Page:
The Sochi Winter Olympics are upon us. Depending on where you’re coming from, there are all kinds of problems with these Olympics, such as (in random order) unfinished facilities that inconvenience journalists, a massive amount of corruption leading up to the Olympics, the general political climate in Russia, or the fact that Sochi is a short car ride from the tinderbox known as the Caucasus. In reality, these problems are all interrelated. Their individual relevance might vary. The fact that your tap water in Sochi is yellow might have something to do with corruption (if people in West Virginia can’t drink their water for days, what does that tell us?). And Putin’s rise to fame and glory is tied to some, but not all, of the various wars that have erupted near Sochi over the past decades (enjoy this gallery of his athletic achievements if you haven’t seen it already).
But it’s not unlikely that any of these topics might be part of the news while the Games are ongoing, and it is likely they will be quickly forgotten afterwards. Or at least that would be the case if photographer Rob Hornstra and writer Arnold van Bruggen (The Sochi Project) had not spent the past few years in the region, documenting many of its often bewildering aspects. Regular visitors of this site will be familiar with this work – in the book review archives, for example, most of the various Sochi Project publications can be found.
What if you’re not so familiar with The Sochi Project? What if you are looking for a broader overview of the work? In that case, An Atlas of War and Tourism in the Caucasus might appeal to you. In a nutshell, the book provides a full overview of years of work, touching upon each of the individual aspects of the project that previously were covered in much more detail in book form.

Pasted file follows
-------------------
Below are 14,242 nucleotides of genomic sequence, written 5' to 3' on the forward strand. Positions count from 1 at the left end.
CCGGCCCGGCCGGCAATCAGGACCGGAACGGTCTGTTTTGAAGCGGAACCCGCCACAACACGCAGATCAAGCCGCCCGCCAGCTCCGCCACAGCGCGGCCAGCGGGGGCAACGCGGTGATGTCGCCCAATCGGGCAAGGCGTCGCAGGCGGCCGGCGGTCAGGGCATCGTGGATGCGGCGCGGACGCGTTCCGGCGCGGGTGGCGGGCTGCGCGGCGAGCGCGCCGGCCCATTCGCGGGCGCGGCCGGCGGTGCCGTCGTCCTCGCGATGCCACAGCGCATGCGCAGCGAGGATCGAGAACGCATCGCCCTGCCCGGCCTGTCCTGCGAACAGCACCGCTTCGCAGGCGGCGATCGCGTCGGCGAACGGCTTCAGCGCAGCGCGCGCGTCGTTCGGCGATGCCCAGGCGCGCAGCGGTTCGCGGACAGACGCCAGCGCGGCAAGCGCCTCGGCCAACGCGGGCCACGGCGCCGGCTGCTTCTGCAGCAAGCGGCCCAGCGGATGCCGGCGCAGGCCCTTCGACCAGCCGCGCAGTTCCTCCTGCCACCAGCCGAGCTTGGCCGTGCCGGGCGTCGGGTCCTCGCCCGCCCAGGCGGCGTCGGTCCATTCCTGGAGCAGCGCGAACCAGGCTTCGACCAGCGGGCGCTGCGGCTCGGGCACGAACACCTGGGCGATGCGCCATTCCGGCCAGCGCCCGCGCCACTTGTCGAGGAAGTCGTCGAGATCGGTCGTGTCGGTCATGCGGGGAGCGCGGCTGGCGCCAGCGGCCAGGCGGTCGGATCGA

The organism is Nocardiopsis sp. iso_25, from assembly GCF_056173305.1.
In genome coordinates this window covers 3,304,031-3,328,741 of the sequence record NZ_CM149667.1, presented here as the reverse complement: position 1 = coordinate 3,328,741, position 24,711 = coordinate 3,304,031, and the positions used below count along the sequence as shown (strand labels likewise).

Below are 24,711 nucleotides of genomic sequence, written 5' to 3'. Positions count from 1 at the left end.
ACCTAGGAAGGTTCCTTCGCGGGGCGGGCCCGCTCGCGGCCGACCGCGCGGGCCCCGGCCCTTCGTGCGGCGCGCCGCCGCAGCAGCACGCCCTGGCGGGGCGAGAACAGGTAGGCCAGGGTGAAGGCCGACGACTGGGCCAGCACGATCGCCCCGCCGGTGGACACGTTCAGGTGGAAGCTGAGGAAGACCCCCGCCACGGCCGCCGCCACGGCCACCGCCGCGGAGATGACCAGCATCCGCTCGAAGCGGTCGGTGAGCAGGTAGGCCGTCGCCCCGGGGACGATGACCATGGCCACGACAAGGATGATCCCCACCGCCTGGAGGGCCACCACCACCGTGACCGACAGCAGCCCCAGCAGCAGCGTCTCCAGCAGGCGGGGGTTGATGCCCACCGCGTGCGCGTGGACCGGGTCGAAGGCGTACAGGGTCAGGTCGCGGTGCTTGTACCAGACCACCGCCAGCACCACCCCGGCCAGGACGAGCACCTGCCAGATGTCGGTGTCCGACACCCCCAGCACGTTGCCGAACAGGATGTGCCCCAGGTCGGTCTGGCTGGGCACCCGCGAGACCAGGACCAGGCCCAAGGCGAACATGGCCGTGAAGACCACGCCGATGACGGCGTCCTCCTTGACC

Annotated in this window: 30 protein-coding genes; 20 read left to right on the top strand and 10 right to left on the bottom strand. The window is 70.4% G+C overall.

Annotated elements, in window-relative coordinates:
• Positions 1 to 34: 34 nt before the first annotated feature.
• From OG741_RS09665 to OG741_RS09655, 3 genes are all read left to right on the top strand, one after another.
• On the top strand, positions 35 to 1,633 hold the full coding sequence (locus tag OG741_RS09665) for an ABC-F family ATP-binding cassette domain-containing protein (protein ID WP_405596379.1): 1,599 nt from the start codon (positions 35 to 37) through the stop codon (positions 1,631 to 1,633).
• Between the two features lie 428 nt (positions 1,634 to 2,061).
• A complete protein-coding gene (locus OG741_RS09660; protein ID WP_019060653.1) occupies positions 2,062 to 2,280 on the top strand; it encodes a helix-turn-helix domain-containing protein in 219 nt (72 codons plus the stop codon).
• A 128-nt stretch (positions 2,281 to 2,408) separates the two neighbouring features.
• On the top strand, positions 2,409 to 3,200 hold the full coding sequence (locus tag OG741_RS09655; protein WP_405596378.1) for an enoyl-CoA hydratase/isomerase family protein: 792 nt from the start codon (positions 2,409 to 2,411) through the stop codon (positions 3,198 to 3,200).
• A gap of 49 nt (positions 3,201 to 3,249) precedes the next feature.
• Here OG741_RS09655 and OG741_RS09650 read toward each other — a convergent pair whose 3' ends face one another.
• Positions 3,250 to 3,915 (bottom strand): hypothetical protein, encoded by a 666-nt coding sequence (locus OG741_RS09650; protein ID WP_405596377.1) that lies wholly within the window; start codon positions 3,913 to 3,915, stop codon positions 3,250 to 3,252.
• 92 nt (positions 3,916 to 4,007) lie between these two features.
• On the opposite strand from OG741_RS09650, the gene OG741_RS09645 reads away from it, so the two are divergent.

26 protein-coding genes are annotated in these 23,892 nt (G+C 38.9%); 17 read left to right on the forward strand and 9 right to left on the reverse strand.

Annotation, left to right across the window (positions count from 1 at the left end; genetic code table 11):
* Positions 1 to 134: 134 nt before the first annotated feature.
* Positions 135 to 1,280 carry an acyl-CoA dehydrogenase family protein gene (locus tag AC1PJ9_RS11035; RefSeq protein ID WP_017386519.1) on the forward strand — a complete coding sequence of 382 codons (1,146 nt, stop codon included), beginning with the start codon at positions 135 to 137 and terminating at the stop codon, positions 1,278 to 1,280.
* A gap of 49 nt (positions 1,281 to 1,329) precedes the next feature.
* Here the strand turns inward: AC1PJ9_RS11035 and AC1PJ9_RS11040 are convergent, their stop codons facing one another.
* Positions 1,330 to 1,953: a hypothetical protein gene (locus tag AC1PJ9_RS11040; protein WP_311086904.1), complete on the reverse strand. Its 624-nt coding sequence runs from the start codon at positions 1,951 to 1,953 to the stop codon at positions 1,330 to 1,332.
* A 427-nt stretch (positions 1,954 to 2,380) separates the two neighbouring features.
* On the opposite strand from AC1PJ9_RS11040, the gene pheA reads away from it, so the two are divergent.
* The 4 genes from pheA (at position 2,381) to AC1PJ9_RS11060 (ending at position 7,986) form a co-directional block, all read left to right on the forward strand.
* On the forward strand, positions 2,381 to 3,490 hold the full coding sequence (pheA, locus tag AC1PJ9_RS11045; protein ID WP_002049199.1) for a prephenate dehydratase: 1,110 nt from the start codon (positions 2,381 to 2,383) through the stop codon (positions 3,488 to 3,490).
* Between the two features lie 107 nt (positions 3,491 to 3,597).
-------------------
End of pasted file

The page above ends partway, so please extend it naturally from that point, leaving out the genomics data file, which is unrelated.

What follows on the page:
If you already own each of these earlier books, the book is unlikely to provide you with a lot of new insight, other than making it obvious how things tie together (there also is a “making of” section, with a lot of previously unseen footage and text around the duo’s travels in the Caucasus). If you’re unfamiliar with The Sochi Project, here’s your chance to see what they have been doing, to see why holding the Winter Olympics in a place like Sochi is such a tremendously bad idea.
Just like any of the previous Sochi Project publications, An Atlas of War and Tourism in the Caucasus combines photography with writing and very smart design to create an attractive package. The material is not always easy to digest (after all these years, I still can’t distinguish between all the different ethnic groups, even though I’ve read all the earlier books). The book doesn’t shy away from diving into what is complicated, and the design truly helps enhancing the material (this includes the treatment of the type, the paper choices, etc.). It follows The Sochi Project’s well known paths, using the same design team, a very smart choice. Thankfully, Aperture, a rather conservative publisher with a tendency to produce mostly very safe books, shied away from interfering.
As an object, An Atlas of War and Tourism in the Caucasus finds itself in an unusual spot. With its lavish production and relatively high price point, the book’s audience will include those who have enough disposable income available. What this will do for the book is hard to predict. The retail price is entirely appropriate, given the size and production value. But it is still $80 (the Amazon price is lower, of course), and that puts the book more into a territory that is beyond what people might want to (or can) spend on a photobook. In other words, less might have been a bit more.
But then again, the book is such a wonderful object, containing content that will remain relevant for many years. If anything, An Atlas of War and Tourism in the Caucasus demonstrates what the medium photobook is capable of, when it is used by people like Rob Hornstra and Arnold van Bruggen: An in-depth exploration of something large parts of the media have started to discover only maybe four weeks ago. Documentary storytelling using photographs and text is very much alive and well; and even a topic as complex as the Caucasus – tied in with the larger history of Tsarist Russia, the Soviet Union, and now Russia – can be given the attention it deserves without relying on oversimplifications.
In many ways, An Atlas of War and Tourism in the Caucasus is The Sochi Project’s crowning achievement (even though if my house caught on fire I’d save The Secret History of Khava Gaisanova first); and it deserves to be seen – and admired – widely.
An Atlas of War and Tourism in the Caucasus; photography by Rob Hornstra; writing by Arnold van Bruggen; 412 pages; Aperture; 2013
Rating: Photography 4, Book Concept 4, Edit 4, Production 5 – Overall 4.3
(ratings explained here)